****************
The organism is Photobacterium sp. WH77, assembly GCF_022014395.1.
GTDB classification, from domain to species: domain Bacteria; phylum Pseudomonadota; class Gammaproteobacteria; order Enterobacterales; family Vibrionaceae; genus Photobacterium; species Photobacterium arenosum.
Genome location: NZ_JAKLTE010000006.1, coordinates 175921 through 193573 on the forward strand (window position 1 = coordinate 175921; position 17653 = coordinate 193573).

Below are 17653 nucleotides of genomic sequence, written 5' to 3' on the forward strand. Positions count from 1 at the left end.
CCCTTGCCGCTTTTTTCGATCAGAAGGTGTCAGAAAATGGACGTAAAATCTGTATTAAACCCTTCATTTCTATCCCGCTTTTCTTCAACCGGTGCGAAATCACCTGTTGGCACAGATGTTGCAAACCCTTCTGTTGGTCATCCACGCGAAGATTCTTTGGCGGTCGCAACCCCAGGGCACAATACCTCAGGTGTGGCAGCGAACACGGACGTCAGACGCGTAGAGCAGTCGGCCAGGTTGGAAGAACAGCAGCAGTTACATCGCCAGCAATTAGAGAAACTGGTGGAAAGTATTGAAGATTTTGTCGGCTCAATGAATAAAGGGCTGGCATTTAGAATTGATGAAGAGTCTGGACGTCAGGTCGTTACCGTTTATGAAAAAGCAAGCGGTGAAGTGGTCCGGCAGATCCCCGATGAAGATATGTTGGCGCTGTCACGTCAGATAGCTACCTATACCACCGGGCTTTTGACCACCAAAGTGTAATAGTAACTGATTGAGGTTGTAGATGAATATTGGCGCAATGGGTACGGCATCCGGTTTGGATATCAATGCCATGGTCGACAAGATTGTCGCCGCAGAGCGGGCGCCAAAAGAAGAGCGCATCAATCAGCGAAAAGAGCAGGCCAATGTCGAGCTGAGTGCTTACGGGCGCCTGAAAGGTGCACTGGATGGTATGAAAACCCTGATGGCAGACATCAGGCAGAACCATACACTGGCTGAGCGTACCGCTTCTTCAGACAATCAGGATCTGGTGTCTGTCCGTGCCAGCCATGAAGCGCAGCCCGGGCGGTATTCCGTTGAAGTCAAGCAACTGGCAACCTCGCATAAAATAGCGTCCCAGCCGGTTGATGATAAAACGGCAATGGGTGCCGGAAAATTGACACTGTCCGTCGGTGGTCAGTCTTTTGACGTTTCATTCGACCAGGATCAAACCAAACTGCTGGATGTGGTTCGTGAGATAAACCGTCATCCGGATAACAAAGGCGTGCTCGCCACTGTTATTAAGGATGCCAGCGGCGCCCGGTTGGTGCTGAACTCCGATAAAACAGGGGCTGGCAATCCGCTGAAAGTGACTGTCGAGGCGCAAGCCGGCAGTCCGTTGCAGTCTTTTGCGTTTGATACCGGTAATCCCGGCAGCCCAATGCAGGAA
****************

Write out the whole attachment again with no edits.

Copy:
The organism is Photobacterium sp. WH77, assembly GCF_022014395.1.
GTDB classification, from domain to species: domain Bacteria; phylum Pseudomonadota; class Gammaproteobacteria; order Enterobacterales; family Vibrionaceae; genus Photobacterium; species Photobacterium arenosum.
Genome location: NZ_JAKLTE010000006.1, coordinates 175921 through 193573 on the forward strand (window position 1 = coordinate 175921; position 17653 = coordinate 193573).

Below are 17653 nucleotides of genomic sequence, written 5' to 3' on the forward strand. Positions count from 1 at the left end.
CCCTTGCCGCTTTTTTCGATCAGAAGGTGTCAGAAAATGGACGTAAAATCTGTATTAAACCCTTCATTTCTATCCCGCTTTTCTTCAACCGGTGCGAAATCACCTGTTGGCACAGATGTTGCAAACCCTTCTGTTGGTCATCCACGCGAAGATTCTTTGGCGGTCGCAACCCCAGGGCACAATACCTCAGGTGTGGCAGCGAACACGGACGTCAGACGCGTAGAGCAGTCGGCCAGGTTGGAAGAACAGCAGCAGTTACATCGCCAGCAATTAGAGAAACTGGTGGAAAGTATTGAAGATTTTGTCGGCTCAATGAATAAAGGGCTGGCATTTAGAATTGATGAAGAGTCTGGACGTCAGGTCGTTACCGTTTATGAAAAAGCAAGCGGTGAAGTGGTCCGGCAGATCCCCGATGAAGATATGTTGGCGCTGTCACGTCAGATAGCTACCTATACCACCGGGCTTTTGACCACCAAAGTGTAATAGTAACTGATTGAGGTTGTAGATGAATATTGGCGCAATGGGTACGGCATCCGGTTTGGATATCAATGCCATGGTCGACAAGATTGTCGCCGCAGAGCGGGCGCCAAAAGAAGAGCGCATCAATCAGCGAAAAGAGCAGGCCAATGTCGAGCTGAGTGCTTACGGGCGCCTGAAAGGTGCACTGGATGGTATGAAAACCCTGATGGCAGACATCAGGCAGAACCATACACTGGCTGAGCGTACCGCTTCTTCAGACAATCAGGATCTGGTGTCTGTCCGTGCCAGCCATGAAGCGCAGCCCGGGCGGTATTCCGTTGAAGTCAAGCAACTGGCAACCTCGCATAAAATAGCGTCCCAGCCGGTTGATGATAAAACGGCAATGGGTGCCGGAAAATTGACACTGTCCGTCGGTGGTCAGTCTTTTGACGTTTCATTCGACCAGGATCAAACCAAACTGCTGGATGTGGTTCGTGAGATAAACCGTCATCCGGATAACAAAGGCGTGCTCGCCACTGTTATTAAGGATGCCAGCGGCGCCCGGTTGGTGCTGAACTCCGATAAAACAGGGGCTGGCAATCCGCTGAAAGTGACTGTCGAGGCGCAAGCCGGCAGTCCGTTGCAGTCTTTTGCGTTTGATACCGGTAATCCCGGCAGCCCAATGCAGGAA